Thrown off cloud 9, sky is still Maryland's limit


COLLEGE PARK -- You couldn't accuse the Maryland Terrapins of ducking any issues after their 42-30 loss to Clemson yesterday at Byrd Stadium.

Coach Ron Vanderlinden confessed that he "made some decisions that turned out not to be good decisions as far as how to prepare" for Clemson's no-huddle offense.

Running back LaMont Jordan admitted that losing on a day when the Terps had so much to gain was "big."

And defensive end Peter Timmins, a senior team captain, raised the central issue of whether the Terps really are back despite having won four of six games.

"What kind of character do we have on this team? We're about to find out," Timmins said.

All the Terps had to do yesterday was win at home against a team with a losing record -- Clemson was 2-3 coming in -- and they would have gone to 5-1, probably landed in the Top 25 and become a serious bowl contender.

"I think we were on cloud nine," Timmins said.

But they allowed Clemson quarterback Woodrow Dantzler, making only his third career start, to have a day a Heisman Trophy candidate would envy, compiling 252 yards passing and 183 yards rushing.

"Dantzler looked really good," Vanderlinden said, "but our inability to tackle him was really frustrating. We had our hands on him a lot."

The result was a defeat that left the Terps at a crossroads: Having fallen off cloud nine, what do they do now?

"Are we going to pull the same old Maryland bull? We're about to see," Timmins said. "If we're serious about making this into a new program, a better program with higher goals, we should mourn this defeat for a day and then come back hard. We still have five games left, all our goals in front of us and a lot of time left.

"The fans sense there's a difference, I think. I didn't see them leaving early today, like in past years. They were with us to the end today, thinking we could come back. That's good. But now we have to bounce back from losing and prove what kind of team we have."

Actually, it's pretty clear what kind of team they have -- one that's vastly more talented and improved from the Maryland teams that went 27-61 from 1991-98. The offense was potent again yesterday, with Jordan delivering 177 yards and four touchdowns in a major-league performance. He's a star. And as miserable as the defense was yesterday, it's still improved from prior years.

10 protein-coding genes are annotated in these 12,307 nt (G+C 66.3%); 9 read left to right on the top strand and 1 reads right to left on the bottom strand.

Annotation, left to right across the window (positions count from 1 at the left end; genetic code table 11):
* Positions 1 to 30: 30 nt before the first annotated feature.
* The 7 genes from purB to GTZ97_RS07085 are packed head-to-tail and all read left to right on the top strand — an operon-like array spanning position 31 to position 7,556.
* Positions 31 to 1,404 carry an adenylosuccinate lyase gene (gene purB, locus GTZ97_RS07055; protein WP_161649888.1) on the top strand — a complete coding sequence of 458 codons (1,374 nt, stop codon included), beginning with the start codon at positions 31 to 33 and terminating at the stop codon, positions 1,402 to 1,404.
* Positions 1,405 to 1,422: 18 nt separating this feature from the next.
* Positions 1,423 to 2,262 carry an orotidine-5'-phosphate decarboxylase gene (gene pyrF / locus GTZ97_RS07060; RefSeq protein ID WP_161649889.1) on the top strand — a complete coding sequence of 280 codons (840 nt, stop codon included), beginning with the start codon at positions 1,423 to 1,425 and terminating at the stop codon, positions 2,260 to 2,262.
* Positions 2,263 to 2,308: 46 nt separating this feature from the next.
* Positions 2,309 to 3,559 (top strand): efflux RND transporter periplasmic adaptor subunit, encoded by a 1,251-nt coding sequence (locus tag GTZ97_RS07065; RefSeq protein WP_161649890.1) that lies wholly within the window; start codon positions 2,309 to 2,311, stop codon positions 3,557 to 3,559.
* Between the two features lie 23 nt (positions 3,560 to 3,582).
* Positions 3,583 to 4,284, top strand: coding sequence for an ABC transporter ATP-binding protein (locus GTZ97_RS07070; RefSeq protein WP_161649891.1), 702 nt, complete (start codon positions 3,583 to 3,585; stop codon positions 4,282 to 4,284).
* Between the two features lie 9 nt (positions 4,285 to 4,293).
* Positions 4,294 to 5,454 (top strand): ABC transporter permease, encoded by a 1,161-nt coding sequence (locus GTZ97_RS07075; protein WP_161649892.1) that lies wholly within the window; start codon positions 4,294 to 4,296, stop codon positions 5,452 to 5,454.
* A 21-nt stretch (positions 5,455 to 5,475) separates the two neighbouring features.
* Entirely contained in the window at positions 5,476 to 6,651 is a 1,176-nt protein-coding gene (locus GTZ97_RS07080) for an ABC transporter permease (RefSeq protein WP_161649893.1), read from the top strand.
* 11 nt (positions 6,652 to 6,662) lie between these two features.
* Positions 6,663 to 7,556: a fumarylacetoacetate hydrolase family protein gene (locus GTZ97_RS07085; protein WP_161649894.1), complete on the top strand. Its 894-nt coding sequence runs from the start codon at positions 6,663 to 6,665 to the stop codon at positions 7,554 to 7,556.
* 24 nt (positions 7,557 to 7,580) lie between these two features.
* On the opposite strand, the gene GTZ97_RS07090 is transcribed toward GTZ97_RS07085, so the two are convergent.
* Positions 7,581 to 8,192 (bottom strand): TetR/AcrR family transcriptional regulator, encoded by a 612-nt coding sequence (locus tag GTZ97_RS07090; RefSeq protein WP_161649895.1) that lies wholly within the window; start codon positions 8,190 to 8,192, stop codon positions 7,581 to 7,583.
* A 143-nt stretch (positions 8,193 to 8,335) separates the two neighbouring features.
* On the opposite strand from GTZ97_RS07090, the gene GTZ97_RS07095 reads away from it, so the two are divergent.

The Terps have shown so much overall improvement in 1999, in fact, that alumni who were praying for a five-win season in August had begun talking about bowl bids.

Too much too soon? Maybe. That's why, perversely, some in the athletic department probably weren't sorry to see yesterday's loss. Nothing can strangle a program faster than unrealistic expectations.

It's a victory in itself that the program has taken a palpable step forward in Vanderlinden's third season, and that the future obviously is getting brighter. But a bowl bid? Coming off last year's 3-8 season? Let's slow down a little.

Given how low the Terps had fallen, and also that they still have back-to-back road games left at Florida State and North Carolina State in November, a winning season probably is a more realistic and legitimate goal. The Terps likely would have to win two of their remaining three home games against North Carolina, Duke and Virginia -- no lock by any means, but certainly possible.

Anything less than 6-5 would be disappointing after a 4-1 start that included a blowout of West Virginia. And anything more would be, well, probably a trip to a minor bowl such as the fabled Micron PC Bowl.

"All of our goals are still right there and very attainable," Terps quarterback Calvin McCall said yesterday. "All we have to do is bounce back from this, which is what good teams do."

But bouncing back won't be easy. The defense will have to get over being humbled by a mobile quarterback for the second time in three games. Dantzler actually did more damage than Georgia Tech's Heisman candidate, Joe Hamilton, who blistered the Terps in late September.

"But there's no comparison between the two [quarterbacks], really," Timmins said. "Joe Hamilton is a magician. He pulls tricks out of a hat. Dantzler wasn't pulling anything out of a hat."

In other words, the Terps should have fared better. Vanderlinden took the blame, claiming he "really erred" in not using an active, athletic quarterback to challenge the defense in practices leading up to the game. And the defense admitted to feeling ill-prepared for Dantzler's scrambling.

"They did the exact opposite of what we thought they'd do," Timmins said.

But the offense played well enough to win, and the defense shouldn't have nearly so much to contend with next week against North Carolina, which is 1-5 after losing at home to Houston yesterday.

"We're going to keep our heads up," Vanderlinden said.

The Carolina game will amount to a replay of yesterday's circumstances, with the Terps having a chance to prosper at home against a losing team.

It's a second chance, in other words, a rare chance to gain back what was lost yesterday.

To say what they're longing to say about themselves in 1999, the Terps need to get it right this time.

Next for Maryland

Opponent: North Carolina

Site: Byrd Stadium, College Park

When: Saturday, 1 p.m.

Record: 1-5 Yesterday: Lost to Houston, 20-12.

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